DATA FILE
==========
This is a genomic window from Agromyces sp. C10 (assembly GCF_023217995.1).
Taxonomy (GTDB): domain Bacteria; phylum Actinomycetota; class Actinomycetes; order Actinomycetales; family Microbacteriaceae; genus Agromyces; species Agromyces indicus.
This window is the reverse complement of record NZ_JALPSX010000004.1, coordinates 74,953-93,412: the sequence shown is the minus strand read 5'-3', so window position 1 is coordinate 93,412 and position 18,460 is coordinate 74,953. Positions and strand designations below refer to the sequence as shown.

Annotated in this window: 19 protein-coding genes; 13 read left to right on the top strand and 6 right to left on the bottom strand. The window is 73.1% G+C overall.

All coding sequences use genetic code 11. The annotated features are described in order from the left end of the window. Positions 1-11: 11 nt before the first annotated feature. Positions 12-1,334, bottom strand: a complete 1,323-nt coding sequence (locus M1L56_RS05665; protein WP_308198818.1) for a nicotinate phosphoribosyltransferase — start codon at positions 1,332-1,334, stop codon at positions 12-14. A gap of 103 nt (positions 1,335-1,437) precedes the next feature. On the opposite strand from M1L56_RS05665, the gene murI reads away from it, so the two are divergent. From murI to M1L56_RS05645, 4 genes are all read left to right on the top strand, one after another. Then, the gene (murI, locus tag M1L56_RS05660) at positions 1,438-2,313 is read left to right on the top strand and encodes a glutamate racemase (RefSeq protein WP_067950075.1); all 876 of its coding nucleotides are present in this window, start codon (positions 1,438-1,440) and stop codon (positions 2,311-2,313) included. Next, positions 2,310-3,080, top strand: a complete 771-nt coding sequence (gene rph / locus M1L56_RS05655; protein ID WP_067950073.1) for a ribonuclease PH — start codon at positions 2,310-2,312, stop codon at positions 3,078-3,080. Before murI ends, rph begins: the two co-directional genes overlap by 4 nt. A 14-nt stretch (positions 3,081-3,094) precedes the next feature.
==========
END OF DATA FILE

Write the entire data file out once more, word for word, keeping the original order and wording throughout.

This is a genomic window from Agromyces sp. C10 (assembly GCF_023217995.1).
Taxonomy (GTDB): domain Bacteria; phylum Actinomycetota; class Actinomycetes; order Actinomycetales; family Microbacteriaceae; genus Agromyces; species Agromyces indicus.
This window is the reverse complement of record NZ_JALPSX010000004.1, coordinates 74,953-93,412: the sequence shown is the minus strand read 5'-3', so window position 1 is coordinate 93,412 and position 18,460 is coordinate 74,953. Positions and strand designations below refer to the sequence as shown.

Annotated in this window: 19 protein-coding genes; 13 read left to right on the top strand and 6 right to left on the bottom strand. The window is 73.1% G+C overall.

All coding sequences use genetic code 11. The annotated features are described in order from the left end of the window. Positions 1-11: 11 nt before the first annotated feature. Positions 12-1,334, bottom strand: a complete 1,323-nt coding sequence (locus M1L56_RS05665; protein WP_308198818.1) for a nicotinate phosphoribosyltransferase — start codon at positions 1,332-1,334, stop codon at positions 12-14. A gap of 103 nt (positions 1,335-1,437) precedes the next feature. On the opposite strand from M1L56_RS05665, the gene murI reads away from it, so the two are divergent. From murI to M1L56_RS05645, 4 genes are all read left to right on the top strand, one after another. Then, the gene (murI, locus tag M1L56_RS05660) at positions 1,438-2,313 is read left to right on the top strand and encodes a glutamate racemase (RefSeq protein WP_067950075.1); all 876 of its coding nucleotides are present in this window, start codon (positions 1,438-1,440) and stop codon (positions 2,311-2,313) included. Next, positions 2,310-3,080, top strand: a complete 771-nt coding sequence (gene rph / locus M1L56_RS05655; protein ID WP_067950073.1) for a ribonuclease PH — start codon at positions 2,310-2,312, stop codon at positions 3,078-3,080. Before murI ends, rph begins: the two co-directional genes overlap by 4 nt. A 14-nt stretch (positions 3,081-3,094) precedes the next feature.